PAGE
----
KARACHI: Karachi Mayor Waseem Akhtar has vowed to take on the provincial powers that be in order to reclaim the city from the neglect it has suffered since the Sindh government wrested control of Karachi Metropolitan Corporation’s municipal functions. Among his priorities is a campaign to revamp KMC, remove encroachments and revive Karachi’s green spaces, foremost among them being Bagh Ibne Qasim.

In a conversation with Dawn in his office at the KMC building, he categorically stated he would restore the park, the city’s largest, to its former lush expanse when it used to play host to hundreds of visitors every day. The mayor said he would not allow Bahria Town to take over Bagh Ibne Qasim and ruled out an out-of-court settlement on the issue.

The biggest problem is lack of funds. “I’ve had to divert funds from elsewhere but that’ll only bring in Rs40 million. That’s nothing. With that we’re getting the motors in the sump [which used to supply recycled wastewater for irrigating the park] replaced because everything has gone missing, even the pipes.”

Examine: Karachi’s dilemma

MQM-P may not have to work under the pressures it did when Altaf Hussain was calling the shots from London, but that does not mean pressure from other quarters is not being applied. According to a source in KMC, Bahria Town’s claim in court that it was no longer interested in taking over the park is only meant for public consumption, and that Bahria is trying to approach the mayor through top Sindh government sources to make a “deal”.

Vows not to allow takeover of Bagh Ibne Qasim

For his part, Mr Akhtar seems to be a man on a mission. “I’ve been elected, so I have to deliver. When I came to this office, there was nothing here. All there was in the departments were broken chairs and tables. Officers would come in after 11.30. I’m trying to streamline things. For instance, I’ve terminated the services of 168 ‘ghost’ city wardens so I can save some of the millions of rupees that were going in salaries,” he said. “I have very few departments which can raise the funds on which KMC can run. The departments where I really need to work are not with me — water and sewage board, solid waste, building control, master plan; the Sindh government has taken all of them.”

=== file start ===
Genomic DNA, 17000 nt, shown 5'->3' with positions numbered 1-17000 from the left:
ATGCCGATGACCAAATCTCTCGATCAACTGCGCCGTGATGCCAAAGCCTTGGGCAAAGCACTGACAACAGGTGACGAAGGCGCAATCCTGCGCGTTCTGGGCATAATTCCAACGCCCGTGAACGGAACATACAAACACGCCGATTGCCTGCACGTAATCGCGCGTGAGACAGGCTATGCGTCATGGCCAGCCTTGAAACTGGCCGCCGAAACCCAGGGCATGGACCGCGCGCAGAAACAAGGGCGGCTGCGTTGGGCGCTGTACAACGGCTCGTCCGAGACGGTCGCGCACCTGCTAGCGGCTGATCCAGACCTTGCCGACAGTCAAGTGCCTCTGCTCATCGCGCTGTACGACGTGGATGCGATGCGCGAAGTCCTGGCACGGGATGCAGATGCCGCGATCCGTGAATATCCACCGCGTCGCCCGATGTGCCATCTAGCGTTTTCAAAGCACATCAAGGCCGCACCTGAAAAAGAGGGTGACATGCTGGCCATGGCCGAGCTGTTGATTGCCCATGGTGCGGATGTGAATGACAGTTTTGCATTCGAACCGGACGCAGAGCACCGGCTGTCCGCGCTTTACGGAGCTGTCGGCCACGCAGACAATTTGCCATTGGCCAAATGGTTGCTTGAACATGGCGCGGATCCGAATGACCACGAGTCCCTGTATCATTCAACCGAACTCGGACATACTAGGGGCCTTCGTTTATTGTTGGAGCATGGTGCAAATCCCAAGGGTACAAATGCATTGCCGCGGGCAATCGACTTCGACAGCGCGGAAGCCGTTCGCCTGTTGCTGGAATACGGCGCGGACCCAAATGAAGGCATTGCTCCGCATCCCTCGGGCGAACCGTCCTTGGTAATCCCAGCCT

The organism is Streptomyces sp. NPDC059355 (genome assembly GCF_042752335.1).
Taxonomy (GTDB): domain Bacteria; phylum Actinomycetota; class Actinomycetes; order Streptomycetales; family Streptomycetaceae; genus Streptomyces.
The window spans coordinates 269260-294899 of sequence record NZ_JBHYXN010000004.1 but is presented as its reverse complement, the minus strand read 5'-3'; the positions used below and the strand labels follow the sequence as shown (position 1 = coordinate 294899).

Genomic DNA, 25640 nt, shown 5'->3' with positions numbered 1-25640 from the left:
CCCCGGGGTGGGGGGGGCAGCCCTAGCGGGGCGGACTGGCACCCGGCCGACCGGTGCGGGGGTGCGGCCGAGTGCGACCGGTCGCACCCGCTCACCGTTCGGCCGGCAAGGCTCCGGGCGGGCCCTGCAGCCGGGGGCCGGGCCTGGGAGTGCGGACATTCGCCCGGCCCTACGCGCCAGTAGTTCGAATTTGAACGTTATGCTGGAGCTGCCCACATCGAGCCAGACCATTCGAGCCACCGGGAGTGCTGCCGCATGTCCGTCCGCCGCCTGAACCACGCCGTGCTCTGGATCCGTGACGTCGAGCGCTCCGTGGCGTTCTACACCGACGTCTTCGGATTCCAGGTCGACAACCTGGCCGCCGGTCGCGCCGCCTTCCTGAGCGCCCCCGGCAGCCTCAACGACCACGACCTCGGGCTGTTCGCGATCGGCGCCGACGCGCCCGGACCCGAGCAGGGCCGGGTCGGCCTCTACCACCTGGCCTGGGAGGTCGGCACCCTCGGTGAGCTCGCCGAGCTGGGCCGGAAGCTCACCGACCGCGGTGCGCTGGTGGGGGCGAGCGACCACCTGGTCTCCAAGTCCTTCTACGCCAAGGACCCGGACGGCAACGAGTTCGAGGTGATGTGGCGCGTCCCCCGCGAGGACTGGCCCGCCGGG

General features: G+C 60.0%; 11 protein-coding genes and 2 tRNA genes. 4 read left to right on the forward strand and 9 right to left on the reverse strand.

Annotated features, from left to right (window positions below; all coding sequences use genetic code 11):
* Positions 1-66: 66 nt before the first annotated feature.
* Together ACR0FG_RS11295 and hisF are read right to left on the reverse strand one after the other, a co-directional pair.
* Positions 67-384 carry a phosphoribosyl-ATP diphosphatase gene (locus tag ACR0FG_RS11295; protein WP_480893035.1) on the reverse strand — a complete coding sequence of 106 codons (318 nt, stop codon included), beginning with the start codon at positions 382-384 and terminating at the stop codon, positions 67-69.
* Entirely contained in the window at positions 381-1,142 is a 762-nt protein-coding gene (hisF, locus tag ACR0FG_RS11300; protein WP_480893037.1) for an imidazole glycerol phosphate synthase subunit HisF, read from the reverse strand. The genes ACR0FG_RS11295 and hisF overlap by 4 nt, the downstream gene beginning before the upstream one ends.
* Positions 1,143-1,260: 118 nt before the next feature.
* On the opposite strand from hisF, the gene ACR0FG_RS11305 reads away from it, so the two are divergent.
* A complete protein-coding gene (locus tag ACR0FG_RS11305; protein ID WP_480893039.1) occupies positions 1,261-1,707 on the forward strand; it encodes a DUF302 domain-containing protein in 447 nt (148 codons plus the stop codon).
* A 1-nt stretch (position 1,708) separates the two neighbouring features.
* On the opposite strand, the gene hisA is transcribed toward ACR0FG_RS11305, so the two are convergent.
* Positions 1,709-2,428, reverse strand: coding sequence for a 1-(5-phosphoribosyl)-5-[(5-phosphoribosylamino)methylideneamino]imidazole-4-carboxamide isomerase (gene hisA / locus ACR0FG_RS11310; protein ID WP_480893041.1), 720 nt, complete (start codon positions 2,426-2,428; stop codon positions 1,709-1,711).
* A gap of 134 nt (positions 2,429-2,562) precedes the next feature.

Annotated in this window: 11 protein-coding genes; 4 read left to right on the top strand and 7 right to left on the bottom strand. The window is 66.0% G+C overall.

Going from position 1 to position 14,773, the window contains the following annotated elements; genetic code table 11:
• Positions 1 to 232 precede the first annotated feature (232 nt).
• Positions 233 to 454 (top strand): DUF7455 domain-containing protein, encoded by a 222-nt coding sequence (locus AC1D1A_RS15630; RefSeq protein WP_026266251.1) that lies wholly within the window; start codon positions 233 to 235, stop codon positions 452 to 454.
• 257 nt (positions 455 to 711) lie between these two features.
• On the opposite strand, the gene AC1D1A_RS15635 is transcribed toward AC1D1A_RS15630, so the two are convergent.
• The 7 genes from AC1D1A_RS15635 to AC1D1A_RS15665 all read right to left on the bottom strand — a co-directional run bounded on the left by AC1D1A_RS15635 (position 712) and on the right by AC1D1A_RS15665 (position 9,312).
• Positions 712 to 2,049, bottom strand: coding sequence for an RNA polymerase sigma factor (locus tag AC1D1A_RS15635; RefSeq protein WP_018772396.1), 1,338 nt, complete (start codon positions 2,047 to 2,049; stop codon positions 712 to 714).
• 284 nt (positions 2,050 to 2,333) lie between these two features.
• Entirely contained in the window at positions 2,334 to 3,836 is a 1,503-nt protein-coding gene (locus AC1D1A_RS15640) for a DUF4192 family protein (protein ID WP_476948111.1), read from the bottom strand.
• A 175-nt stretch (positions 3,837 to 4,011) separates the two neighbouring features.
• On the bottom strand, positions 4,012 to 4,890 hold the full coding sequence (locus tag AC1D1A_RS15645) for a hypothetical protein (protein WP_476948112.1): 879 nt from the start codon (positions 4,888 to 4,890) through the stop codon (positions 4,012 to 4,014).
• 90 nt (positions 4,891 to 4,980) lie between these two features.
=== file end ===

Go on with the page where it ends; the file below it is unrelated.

Mr Akhtar described the ‘clean-up’ of the KMC as just “one of the many wars” he is fighting. He said he has told the Bahria management that there were to be no more helicopter landings in Bagh Ibne Qasim, as had taken place around 10 days ago when the company’s CEO Malik Riaz, had arrived in the city. “I called the Civil Aviation Authority and they said Bahria has no permission to land a helicopter there. Moreover, there are maalis (gardeners) working there. What if they get caught in the rotor blades or on the ground?” he said.

Keen to demonstrate that work is indeed being done in what was a wasteland a few days ago, Mr Akhtar took journalists on a visit to Bagh Ibne Qasim. Scores of KMC gardeners were there collecting the detritus strewn across its 130 acres. A pump was suctioning out the filth from a big pool of sludge, the result of a collapsed sewage line. Former DG Parks Liaquat Ali Khan, whose help has been sought by the mayor in reviving Bagh Ibne Qasim, was supervising the work along with several other KMC officials.

One of them related how the KMC gardeners had to be prised away from the homes of various Sindh government ministers and senior officials who had got them to work at their houses.

When Mr Akhtar was asked why, when he took office as mayor, he did not cancel Bahria’s contract signed with KMC in March 2016 — under which the private developer was to maintain the park for one year, and instead proceeded to further ruin it, as reported in this paper on April 18 — he claimed he was unaware of the contract.

“All the documents were secret and they were with them [Bahria] so that in case they’re taken to court they can present them there,” he said. “They signed the contract so they could control the park and do what they wanted with it. While doing that they badly damaged Kothari parade. Earlier they fooled the people by building this underpass, which was only to serve their Icon Tower.” One end of that underpass opens up inside the park itself, near the half-renovated, and now abandoned, aquarium.

KMC officials present told Dawn that the private developer intended to take over another five acres of area for its underground parking, in addition to the thousands of yards already encroached upon. The mayor asserted that he will have none of it, and has had one of the two tunnels of the underpass bricked up.

Nevertheless, why should the citizens of Karachi trust MQM, any faction of it, given its history of violence? “I know your question is valid and it will take some time to change perceptions,” said the mayor. “That’ll happen through people seeing our work — for example, this park, our cleaning and desilting of Neher-i-Khayyam, as well as our attitude, our workers’ attitude. If I was a target killer I wouldn’t have people like architect Shahid Abdullah working with me on Neher-i-Khayyam. But what I need more than anything, is for the people of Karachi to stand with me.”

Published in Dawn, April 25th, 2017